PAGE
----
So no, we don't quite have an "infra red" line yet, but we have built or in planning:

Gold, Orange, Red, Purple, Pink, Blue, Aqua, Green

Hope you're not color blind.

jim said...

Shouldn't the line to the beach be the tan line?

AndyDuncan said...

@Jim: Clever, but oh god, I can't even imagine the hoopla surrounding that the moment they put up the maps where the line to predominantly white santa monica is beige-colored. I don't know if you've been following the "environmental racism" attacks that are going on down here due to who gets heavy subway, who gets grade separated LRT, who gets at-grade LRT, and who gets BRT.

People would lose their minds.

AndyDuncan said...

@Jim, although calling the line from Hollywood through WeHo and down to wilshire the "white line" might be incredibly accurate regardless of the ethnicity of it's patrons. *sniff*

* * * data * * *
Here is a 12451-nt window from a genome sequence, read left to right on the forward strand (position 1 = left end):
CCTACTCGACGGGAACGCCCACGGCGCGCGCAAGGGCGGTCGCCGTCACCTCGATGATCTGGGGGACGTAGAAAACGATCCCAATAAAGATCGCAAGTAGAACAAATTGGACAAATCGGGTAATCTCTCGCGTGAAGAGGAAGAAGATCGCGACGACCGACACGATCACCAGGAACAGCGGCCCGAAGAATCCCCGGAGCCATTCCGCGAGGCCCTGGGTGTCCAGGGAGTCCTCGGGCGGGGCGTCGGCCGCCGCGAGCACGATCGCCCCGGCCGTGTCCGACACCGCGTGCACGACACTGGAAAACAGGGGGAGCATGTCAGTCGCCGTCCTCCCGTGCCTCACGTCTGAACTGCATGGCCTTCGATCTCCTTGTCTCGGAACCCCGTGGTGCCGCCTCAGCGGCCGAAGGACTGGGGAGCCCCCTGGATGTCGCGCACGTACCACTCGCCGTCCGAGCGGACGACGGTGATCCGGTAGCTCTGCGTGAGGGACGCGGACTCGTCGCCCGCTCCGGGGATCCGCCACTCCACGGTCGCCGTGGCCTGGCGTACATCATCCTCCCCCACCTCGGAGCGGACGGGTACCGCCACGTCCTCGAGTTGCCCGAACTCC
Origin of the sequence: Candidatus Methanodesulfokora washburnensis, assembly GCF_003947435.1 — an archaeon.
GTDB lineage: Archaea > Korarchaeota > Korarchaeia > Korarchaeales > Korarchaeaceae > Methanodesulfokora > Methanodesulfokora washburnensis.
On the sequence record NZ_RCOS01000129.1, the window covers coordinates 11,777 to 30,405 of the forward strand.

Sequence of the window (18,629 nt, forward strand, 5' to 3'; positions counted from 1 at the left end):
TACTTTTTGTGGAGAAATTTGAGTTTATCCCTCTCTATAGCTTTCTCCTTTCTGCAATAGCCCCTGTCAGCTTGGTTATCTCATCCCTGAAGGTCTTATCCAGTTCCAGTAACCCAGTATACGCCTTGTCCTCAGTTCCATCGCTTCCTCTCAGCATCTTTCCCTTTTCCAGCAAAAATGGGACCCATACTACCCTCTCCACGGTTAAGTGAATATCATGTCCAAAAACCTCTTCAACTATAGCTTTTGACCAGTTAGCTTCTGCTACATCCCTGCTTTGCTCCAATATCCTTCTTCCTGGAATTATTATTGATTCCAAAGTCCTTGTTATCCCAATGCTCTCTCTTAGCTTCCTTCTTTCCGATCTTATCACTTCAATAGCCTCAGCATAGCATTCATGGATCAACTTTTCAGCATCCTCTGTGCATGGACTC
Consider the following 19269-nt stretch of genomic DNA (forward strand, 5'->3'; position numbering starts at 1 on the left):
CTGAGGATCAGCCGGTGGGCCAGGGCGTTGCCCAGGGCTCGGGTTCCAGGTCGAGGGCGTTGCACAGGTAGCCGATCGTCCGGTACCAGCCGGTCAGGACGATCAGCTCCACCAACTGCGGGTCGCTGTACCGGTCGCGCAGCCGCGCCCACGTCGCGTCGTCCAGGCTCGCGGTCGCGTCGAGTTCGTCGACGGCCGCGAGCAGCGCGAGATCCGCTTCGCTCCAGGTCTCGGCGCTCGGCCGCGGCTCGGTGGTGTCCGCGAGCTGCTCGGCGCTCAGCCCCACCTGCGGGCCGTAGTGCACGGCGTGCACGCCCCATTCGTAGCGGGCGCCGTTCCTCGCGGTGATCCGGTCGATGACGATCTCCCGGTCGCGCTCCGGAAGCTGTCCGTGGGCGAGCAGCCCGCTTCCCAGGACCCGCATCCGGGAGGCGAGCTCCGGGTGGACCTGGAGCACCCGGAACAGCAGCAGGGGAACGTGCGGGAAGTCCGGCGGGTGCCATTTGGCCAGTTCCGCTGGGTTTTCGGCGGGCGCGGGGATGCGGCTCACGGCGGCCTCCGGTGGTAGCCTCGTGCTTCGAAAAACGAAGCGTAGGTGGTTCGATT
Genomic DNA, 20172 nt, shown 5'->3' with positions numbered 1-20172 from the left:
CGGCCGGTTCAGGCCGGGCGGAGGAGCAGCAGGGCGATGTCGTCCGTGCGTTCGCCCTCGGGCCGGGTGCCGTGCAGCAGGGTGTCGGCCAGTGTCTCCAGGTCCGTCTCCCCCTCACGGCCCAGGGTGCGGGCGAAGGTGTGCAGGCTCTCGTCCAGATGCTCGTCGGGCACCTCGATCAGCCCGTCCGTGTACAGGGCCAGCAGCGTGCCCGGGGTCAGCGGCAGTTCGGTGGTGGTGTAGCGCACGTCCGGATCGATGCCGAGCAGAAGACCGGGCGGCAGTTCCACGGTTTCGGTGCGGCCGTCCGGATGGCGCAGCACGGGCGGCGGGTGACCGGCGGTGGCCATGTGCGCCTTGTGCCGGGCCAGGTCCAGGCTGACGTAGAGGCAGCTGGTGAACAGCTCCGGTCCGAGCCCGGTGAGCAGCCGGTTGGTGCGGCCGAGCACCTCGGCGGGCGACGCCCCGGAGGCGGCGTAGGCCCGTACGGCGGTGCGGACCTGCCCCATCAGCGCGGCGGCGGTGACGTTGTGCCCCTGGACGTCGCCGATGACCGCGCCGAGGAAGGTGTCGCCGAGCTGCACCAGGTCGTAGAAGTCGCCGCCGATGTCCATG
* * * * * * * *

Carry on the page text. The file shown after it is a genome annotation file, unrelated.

AndyDuncan said...

On a note more related to this article, I was talking to my friends last night who live only a few blocks away from the metrolink lines in Orange county about the alternatives analyisis and the options they had for the 50' ROW between Fullerton and Anaheim, they seemed unanimous in their "Screw the tunnel, I don't want to pay for that, use eminent domain to take people's houses. Heck, if they're willing to pay off my loan, take my house, I'm underwater on it." opinions.

They also flatly said "I don't care about the train noise or more trains, I just want them to not blow the fucking horn".

These are people who live less than four blocks from the tracks along which the HSR is planned to go (one of them lives in a complex along the tracks).

This is, of course, anecdotal, but not everyone is an irrational NIMBY.

jim said...

or just call it "the line".

jim said...

The line out to simi valley could be the adolf line, the line to east la could be the caesar chavez line, the blue line count be the martin luther king jr line and sta ma line could be the harvey milk line, wilsire could be the ann frank line. 9 the barbara streisand line?) and so forth.

that should keep everyone happy

Alon Levy said...

I think the Adolf Line would make everyone smile except those who live in Simi Valley.